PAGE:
As previously mentioned, there are literally hundreds of activities women do that could reasonably be defined as “emotional labor.” Essentially, emotional labor is inherent in a lot of the things we do in our daily lives that are considered just part of being a woman. As college students, many of the motherhood and home-maintenance activities usually don’t apply to us yet –  managing schedules, arranging childcare, maintaining children’s wardrobes, keeping a social schedule, grocery shopping, family meal-planning, etc. In college, some of these expectations are things like doing secretarial tasks in group projects or planning activities for you and your friends. Basically, the term has a general meaning and is often applied to things most women experience in their daily lives, but can definitely change from woman to woman.

Why is emotional labor bad in the first place?

It’s important to remember that what one woman defines as an exhausting and onerous expectation, another might be thrilled about. For instance, I love to bake and cook for my friends. Some women, however, might hate the expectation that she bake cookies for her new coworker or neighbor. Women have the power to make their own decisions and have their own feelings about any aspect of their lives. With that being said, emotional labor is an important concept to understand because it often applies to things that women feel compelled to do but don’t enjoy. Emotional labor is an issue because it requires women to expend serious amounts of energy on tasks that may go unnoticed and uncompensated by society. Most of all, it’s a problem because many women don’t even know they’ve been doing it their whole lives.

How can we fix this problem?

The obvious solution is for men and women to share more of the tedious daily burdens of home management, childcare and social tasks without it being seen as some kind of gender-bending arrangement. The tasks mostly done by women are important, and without them, society would kind of fall apart. It’s a matter of women setting clear boundaries, having a clear arrangement for household chores with their partners and learning to say no to some of the extra things society asks of them without guilt. Most of all, it’s about respecting women’s choices about how they want to organize their lives. The day we stop referring to dads with their own kids as “babysitters,” I’ll know we’ve come a long way.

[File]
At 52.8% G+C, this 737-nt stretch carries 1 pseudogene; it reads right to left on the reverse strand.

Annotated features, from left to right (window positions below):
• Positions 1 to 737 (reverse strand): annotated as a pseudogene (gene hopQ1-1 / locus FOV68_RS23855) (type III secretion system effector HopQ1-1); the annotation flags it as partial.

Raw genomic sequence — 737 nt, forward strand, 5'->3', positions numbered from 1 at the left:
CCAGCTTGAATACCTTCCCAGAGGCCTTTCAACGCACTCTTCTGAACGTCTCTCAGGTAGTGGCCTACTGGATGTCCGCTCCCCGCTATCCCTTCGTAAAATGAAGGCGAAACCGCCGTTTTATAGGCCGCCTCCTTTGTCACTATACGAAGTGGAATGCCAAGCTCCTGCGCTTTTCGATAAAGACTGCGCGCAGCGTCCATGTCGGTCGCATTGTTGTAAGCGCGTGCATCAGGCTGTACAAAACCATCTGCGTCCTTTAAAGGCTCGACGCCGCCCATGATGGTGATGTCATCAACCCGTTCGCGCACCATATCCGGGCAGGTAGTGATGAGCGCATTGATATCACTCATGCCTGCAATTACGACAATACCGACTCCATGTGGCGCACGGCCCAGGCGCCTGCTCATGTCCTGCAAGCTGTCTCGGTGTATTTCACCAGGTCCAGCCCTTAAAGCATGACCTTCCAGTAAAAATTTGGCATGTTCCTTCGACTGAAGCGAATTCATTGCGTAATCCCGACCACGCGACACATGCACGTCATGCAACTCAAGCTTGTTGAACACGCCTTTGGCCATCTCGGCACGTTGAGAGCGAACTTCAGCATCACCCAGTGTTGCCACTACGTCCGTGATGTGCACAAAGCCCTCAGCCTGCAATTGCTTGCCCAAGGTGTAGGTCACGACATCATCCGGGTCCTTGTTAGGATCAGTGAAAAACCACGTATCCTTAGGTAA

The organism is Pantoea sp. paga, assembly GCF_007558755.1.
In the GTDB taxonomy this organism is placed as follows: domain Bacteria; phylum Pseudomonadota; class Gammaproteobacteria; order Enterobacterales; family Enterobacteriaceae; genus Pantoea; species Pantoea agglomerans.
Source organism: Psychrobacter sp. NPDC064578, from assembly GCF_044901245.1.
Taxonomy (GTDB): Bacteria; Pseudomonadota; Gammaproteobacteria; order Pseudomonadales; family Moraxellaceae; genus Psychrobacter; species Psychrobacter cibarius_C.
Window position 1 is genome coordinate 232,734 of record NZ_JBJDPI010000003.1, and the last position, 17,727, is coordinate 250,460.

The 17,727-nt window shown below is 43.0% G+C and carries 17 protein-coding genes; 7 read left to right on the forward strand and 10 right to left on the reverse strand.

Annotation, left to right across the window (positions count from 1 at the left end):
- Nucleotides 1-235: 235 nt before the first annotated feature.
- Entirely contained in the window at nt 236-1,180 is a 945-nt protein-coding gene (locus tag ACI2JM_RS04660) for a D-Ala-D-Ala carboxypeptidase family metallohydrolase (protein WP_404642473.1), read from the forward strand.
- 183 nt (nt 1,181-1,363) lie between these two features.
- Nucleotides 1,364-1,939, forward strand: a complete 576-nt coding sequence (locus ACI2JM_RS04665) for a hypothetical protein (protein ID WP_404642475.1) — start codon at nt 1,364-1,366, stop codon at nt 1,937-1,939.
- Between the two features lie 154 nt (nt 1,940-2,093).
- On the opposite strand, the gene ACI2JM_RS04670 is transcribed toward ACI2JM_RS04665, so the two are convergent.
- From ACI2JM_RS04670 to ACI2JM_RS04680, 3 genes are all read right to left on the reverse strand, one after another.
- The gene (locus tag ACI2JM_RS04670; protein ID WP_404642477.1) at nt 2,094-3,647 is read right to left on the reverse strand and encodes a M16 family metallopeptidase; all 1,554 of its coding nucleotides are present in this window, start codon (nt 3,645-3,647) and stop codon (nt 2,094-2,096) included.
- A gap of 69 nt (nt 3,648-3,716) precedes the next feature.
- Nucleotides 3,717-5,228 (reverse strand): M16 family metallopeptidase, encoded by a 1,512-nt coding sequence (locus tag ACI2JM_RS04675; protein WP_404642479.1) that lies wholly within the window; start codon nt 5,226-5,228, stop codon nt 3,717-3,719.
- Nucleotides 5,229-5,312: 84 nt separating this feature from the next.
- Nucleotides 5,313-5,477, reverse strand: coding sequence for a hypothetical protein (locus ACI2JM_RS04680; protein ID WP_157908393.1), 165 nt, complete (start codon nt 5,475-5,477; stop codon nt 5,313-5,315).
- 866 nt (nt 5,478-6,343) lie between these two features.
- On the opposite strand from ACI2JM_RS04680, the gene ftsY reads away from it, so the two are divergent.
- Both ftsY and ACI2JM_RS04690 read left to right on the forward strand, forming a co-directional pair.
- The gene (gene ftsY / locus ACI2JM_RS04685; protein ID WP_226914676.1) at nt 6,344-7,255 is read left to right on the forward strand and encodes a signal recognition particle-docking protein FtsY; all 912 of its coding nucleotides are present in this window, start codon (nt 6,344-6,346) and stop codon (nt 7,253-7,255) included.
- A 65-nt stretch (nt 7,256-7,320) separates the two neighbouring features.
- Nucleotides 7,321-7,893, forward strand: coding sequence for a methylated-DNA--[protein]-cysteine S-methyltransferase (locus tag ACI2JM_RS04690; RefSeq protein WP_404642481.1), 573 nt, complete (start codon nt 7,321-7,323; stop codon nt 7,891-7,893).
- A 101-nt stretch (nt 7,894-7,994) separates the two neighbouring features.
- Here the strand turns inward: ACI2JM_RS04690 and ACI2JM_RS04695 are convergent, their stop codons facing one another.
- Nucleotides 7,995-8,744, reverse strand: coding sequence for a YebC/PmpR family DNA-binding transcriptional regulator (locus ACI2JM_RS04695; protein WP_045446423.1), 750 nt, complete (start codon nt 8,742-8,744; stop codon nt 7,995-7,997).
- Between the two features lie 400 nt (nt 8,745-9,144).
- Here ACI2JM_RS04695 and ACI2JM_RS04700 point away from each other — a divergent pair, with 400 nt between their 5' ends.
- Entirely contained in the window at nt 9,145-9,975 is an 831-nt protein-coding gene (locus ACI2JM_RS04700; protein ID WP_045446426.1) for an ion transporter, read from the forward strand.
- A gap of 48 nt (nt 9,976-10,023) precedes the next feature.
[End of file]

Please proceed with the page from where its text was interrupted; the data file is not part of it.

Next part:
For all my woke-ness and attempts to walk the walk of feminism, I still sometimes find it hard to give up aspects of emotional labor I don’t enjoy. I am proud of my childhood refusals to clear the table at family holidays unless the men pitched in too – as they say, one small step for woman, one big leap for womankind. But still, I catch myself cleaning up after my guy friends or doing all the travel and activity planning with my boyfriend. It’s a hard habit to break, even for a teenager. It would be infinitely harder to give up after decades. Despite the difficulty, ending the forced emotional labor is a worthwhile cause. Not only will it make society more equal, but it could also have huge positive impacts on women’s mental health. Subsequently, a more equitable labor division would allow children to grow up in happier and more stable homes. Dealing with this issue will make all of us more productive, positive and independent. And after generations of thankless hard work, it’s something women deserve.